Federal Inmate Claims AIDS Treatments Withheld At Public And Private Jails
On Monday, the Tampa Bay Times reported that a 42-year-old federal inmate claims he has been denied treatment for AIDS at two different jails in Florida — one of which has been privatized — for the past several months.
Kelby McCrillis said he received treatments for AIDS over the past thirteen years, but has had his medications discontinued since his incarceration at the Citrus County Detention Center and the Pinellas County Jail.
As a result, McCrillis maintains he has suffered “night sweats, increased blood pressure and lymphoid swelling” and that the jails “pushed his treatment off on the next facility to avoid incurring costs.” His lawyer believes his treatment constitutes cruel, excessive and life-threatening behavior on behalf of jail officials.
What makes McCrillis’ case particularly interesting is that he is actually a federal inmate. He is being held in county jails because they are under contract with the US Marshal’s Service. He has been primarily incarcerated at the Citrus County Detention Facility, which is operated by Corrections Corporation of America. There was a hearing today to discuss McCrillis’ claims before U.S. District Judge James S. Moody Jr.
While denying jail inmates treatment for HIV/AIDS is serious, it’s not all that uncommon. Some private inmate medical companies and facility operators enter into contracts with governments that contain specific exemptions for HIV/AIDS treatments and other severe illnesses which they claim are ‘rare’ among prison populations — despite studies by the Bureau of Justice Statistics and the Center for Disease Control finding the incarcerated suffer from HIV/AIDS disproportionately as compared to the general public.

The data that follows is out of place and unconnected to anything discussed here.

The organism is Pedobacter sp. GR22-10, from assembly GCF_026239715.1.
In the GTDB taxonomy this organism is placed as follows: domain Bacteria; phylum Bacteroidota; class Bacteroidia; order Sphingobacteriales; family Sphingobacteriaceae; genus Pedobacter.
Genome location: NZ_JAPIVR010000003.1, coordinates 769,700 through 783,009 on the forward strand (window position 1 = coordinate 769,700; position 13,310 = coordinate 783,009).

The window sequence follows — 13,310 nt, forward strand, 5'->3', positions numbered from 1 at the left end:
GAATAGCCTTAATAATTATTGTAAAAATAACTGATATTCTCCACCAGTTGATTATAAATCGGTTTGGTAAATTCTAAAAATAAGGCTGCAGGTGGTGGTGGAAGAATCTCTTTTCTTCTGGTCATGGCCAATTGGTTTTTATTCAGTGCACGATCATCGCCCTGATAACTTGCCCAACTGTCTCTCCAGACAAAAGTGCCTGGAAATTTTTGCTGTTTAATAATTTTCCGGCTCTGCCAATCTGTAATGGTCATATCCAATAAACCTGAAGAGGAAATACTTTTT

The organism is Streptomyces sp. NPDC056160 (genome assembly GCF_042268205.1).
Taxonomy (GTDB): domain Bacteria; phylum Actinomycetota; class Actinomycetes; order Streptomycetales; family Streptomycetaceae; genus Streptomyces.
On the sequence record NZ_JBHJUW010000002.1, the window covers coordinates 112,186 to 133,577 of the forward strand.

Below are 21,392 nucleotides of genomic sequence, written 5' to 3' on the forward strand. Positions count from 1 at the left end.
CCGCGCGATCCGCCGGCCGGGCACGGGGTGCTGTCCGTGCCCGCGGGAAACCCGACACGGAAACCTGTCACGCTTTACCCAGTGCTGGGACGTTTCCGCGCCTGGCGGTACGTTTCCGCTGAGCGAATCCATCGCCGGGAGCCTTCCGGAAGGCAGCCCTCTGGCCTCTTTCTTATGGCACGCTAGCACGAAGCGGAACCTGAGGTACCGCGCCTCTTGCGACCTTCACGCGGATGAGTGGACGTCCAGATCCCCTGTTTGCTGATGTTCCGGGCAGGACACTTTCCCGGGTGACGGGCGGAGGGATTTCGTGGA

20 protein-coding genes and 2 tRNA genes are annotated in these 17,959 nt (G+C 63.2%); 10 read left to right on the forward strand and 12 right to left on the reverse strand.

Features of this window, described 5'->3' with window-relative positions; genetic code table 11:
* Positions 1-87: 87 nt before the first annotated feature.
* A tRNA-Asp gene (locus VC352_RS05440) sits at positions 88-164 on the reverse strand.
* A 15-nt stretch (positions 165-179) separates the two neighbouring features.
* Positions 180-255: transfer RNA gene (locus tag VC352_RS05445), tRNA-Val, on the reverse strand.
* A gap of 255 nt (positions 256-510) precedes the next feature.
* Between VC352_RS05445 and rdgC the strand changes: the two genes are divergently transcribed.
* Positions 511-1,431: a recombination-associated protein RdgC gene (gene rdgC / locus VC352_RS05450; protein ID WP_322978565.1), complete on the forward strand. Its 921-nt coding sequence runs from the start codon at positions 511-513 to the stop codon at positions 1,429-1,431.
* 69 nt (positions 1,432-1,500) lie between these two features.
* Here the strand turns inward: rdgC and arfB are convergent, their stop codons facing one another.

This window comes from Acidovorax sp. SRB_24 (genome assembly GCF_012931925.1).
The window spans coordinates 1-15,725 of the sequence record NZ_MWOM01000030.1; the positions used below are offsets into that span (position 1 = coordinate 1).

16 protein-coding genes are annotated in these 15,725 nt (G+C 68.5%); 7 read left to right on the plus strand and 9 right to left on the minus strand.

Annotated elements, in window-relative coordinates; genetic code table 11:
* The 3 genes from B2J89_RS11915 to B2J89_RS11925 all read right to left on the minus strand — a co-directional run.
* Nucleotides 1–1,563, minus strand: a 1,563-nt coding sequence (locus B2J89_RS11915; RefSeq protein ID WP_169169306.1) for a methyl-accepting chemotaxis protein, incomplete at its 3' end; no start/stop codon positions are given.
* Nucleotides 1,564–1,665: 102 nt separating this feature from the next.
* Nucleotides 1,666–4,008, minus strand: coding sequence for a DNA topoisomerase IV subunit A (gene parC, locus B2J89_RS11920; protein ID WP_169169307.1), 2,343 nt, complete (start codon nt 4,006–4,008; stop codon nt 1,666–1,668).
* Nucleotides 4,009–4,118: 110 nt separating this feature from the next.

Aside from the fact that they are typically overcrowded and cash-strapped, one reason why jails don’t provide treatment for HIV/AIDS is that they tend to have high turn-over rates and their inmates see shorter stays in those facilities than individuals confined to prisons. However that does not appear to be the case with McCrillis, who is technically a federal inmate. Therefore, his situation appears to represent a potentially deadly loophole in medical care for federal inmates in his position, who are being held long-term in facilities equipped for short term incarceration.